We specifically call for guest blog posts that address the following regarding rape, sexual assault, sexual harassment, stalking, and/or intimate partner violence:

  • Advice for what students, staff, faculty, and administrators can do to support victims of sexual violence, eliminate rape culture, and prevent sexual violence.  In particular, how university communities may work together on these issues (e.g., staff and faculty, faculty and administration).
  • Reflections on Title IX and staff and faculty (mandated) responsibility for reporting sexual violence.
  • New models for sexual violence prevention education (e.g., consent, healthy relationships) and prosecuting/punishing perpetrators, and/or critiques of existing models.
  • Institutional practices and arrangements that facilitate or even reward sexual violence (e.g., lenient regulation of Greek Life, alcohol use, minimal or no punishment for sexual violence).
  • Rape culture on campus and how it affects everyone, not just those who are victimized.
  • Sexual violence as a manifestation of systems of oppression other than sexism, and sexual violence at the intersections among systems of oppression.  Also, sexual violence perpetrated against LGBTQ people, (cis and trans) women of color, (cis and trans) men, people with disabilities, and fat and plus-size people.  And, sexual violence as a means of policing nonconformity among marginalized groups.
  • Sexual violence as a manifestation of hierarchies in academia (e.g., student-professor, student-staff, junior professor-senior professor), as well as “contrapower harassment” (i.e., lower-ranking perpetrators and higher-ranking victims).
  • Attention to sexual violence that occurs among/that is perpetrated against staff and faculty.  Also, threatened or actual sexual violence perpetrated by students against staff and faculty or by staff/faculty against students.
  • Effectively teaching about sexual violence, and navigating the controversial subject of warnings for potentially triggering content (“trigger warnings”).  In particular, how faculty survivors can teach on a subject that is very personal and possibly triggering for them.
  • Advice for doing critical research on sexual violence.
  • Professional and personal backlash against anti-sexual violence activists.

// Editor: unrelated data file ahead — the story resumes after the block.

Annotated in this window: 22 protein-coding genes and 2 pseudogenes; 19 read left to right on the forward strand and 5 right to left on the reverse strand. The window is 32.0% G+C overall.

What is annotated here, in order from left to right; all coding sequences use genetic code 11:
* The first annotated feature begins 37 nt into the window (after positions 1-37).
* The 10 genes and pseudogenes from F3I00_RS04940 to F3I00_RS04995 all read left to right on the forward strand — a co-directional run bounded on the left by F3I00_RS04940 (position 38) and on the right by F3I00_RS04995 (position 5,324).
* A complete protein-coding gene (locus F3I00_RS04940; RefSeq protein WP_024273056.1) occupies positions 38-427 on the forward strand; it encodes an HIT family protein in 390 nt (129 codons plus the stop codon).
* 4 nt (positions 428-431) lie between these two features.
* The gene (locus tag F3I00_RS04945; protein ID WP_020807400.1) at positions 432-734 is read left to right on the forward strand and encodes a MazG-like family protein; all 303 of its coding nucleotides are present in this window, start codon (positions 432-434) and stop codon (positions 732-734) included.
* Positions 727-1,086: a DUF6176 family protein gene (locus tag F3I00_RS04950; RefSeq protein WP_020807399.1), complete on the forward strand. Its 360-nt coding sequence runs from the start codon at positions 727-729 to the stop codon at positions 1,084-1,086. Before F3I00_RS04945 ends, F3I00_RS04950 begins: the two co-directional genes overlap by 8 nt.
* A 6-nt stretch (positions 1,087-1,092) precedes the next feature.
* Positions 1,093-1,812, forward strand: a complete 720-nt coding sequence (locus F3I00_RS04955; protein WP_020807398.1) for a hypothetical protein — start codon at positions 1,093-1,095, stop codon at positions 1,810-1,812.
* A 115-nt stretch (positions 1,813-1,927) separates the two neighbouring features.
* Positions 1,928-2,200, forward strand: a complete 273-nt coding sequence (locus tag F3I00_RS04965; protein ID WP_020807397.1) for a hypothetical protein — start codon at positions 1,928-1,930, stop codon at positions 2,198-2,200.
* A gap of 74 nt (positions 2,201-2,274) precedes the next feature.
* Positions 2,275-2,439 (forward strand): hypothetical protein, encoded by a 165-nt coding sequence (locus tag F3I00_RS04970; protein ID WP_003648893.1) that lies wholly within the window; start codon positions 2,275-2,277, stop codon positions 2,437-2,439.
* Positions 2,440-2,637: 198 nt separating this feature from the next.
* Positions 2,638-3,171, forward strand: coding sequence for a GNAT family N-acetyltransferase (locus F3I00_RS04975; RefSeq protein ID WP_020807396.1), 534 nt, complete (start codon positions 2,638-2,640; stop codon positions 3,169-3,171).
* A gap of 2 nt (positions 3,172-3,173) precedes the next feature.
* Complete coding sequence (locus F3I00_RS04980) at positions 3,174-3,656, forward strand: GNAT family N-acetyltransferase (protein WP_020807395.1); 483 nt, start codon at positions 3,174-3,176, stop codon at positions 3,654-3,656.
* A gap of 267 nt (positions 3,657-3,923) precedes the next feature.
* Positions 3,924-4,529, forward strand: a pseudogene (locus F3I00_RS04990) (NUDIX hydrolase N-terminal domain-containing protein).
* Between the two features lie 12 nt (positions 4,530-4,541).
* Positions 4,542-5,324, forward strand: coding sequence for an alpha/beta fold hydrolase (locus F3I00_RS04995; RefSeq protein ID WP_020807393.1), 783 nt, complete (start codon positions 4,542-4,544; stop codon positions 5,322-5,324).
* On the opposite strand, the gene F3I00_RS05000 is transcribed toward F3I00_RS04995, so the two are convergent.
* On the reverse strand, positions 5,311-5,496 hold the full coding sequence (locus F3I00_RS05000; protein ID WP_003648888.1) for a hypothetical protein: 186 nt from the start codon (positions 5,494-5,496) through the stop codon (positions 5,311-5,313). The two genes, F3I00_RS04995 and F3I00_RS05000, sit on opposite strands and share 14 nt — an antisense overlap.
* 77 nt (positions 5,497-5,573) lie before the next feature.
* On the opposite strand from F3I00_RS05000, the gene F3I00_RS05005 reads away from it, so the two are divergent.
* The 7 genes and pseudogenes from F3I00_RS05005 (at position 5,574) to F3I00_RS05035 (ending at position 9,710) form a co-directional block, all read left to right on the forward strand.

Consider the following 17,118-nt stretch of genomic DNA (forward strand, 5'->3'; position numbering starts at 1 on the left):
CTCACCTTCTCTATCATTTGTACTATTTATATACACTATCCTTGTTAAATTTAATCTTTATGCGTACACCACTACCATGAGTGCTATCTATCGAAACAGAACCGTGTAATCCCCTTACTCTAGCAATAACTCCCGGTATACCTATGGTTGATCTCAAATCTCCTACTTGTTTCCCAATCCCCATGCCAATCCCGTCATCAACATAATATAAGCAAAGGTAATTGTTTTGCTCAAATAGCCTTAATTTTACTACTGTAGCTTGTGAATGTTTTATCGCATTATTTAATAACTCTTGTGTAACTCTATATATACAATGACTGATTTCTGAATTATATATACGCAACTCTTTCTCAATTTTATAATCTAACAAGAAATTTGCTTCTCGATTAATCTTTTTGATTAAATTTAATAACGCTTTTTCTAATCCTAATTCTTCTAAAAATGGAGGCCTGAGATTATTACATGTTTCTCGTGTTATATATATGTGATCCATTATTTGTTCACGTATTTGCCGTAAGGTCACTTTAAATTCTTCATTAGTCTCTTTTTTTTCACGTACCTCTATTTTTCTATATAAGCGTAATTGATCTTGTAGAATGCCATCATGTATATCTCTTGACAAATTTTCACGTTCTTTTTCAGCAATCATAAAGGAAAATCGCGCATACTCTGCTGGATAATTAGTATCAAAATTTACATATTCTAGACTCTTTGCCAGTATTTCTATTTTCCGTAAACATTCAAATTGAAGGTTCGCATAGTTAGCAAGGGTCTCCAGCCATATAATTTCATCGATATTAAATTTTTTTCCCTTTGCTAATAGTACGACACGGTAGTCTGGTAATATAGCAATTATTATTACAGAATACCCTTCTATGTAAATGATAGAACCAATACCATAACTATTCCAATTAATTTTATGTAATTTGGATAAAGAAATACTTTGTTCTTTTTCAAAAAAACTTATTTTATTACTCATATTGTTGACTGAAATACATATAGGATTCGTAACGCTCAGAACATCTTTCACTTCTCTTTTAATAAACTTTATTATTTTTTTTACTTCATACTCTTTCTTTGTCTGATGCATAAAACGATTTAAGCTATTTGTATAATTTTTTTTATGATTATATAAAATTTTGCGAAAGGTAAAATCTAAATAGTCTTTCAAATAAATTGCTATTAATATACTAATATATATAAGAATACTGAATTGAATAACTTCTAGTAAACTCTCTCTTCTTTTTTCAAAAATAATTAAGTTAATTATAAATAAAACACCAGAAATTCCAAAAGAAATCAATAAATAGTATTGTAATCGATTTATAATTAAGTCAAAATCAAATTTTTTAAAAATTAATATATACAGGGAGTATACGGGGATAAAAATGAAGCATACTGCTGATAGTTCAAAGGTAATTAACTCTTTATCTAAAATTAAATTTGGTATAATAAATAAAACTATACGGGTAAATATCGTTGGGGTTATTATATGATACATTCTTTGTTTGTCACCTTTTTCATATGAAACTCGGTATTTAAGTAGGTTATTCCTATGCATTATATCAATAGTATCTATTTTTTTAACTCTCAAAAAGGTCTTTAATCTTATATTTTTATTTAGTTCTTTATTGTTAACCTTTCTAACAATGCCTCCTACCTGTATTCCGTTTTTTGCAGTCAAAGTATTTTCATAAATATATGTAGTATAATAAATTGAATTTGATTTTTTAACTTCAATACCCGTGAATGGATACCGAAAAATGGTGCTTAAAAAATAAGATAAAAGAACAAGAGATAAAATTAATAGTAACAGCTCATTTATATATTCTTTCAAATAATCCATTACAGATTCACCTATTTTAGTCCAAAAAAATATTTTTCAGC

• Addressing sexual violence at academic conferences and other events, and what academic organizations can do to prevent sexual violence and support survivors.

You can see our guidelines here.  We ask that blog posts range between 750-1250 words, and are written in a manner that is accessible to a broad academic audience.  You may email pitches or full blog posts to conditionally.accepted@insidehighered.com.  We will accept submissions on a rolling basis, but ask that they be submitted for consideration by January 16th, 2017 or earlier.

Post-PhD Growth: This Is Where I Stop Apologizing For Who I Am

"Not Sorry" by Alex Guerrero

“Not Sorry” by Alex Guerrero

I am embarrassed to state this… again.

My graduate training traumatized me. Yes, let me give the obligatory qualifier: I mean “little t” trauma, not “big T” trauma like sexual violence, natural disasters, or war. I continue to work through that special kind of trauma that is not even listed in the DSMcomplex trauma. No one has accused me of being overly dramatic, or playing the victim, or being unfairly critical of my grad program — at least not to my face. But, I feel self-conscious about it — not enough to keep it between my therapist and me, obviously, but just enough to downplay something that has plagued my heart, spirit, mind, identity, and career for a few years now.

But, enough about that. I am tired of telling that story, even though I feel compelled to do so again as though I need to convince others how bad grad school was for me. I am tired of hearing myself tell that story. I am sure at least a few others who have heard me talk about it are tired of hearing it, too, though no one has ever said so. But, that’s trauma for you. I have gotten better about recognizing trauma’s impact on others’ lives; they tell the same story, less for informing others, and more for validating their own hurt (though it’s never enough to heal deep wounds).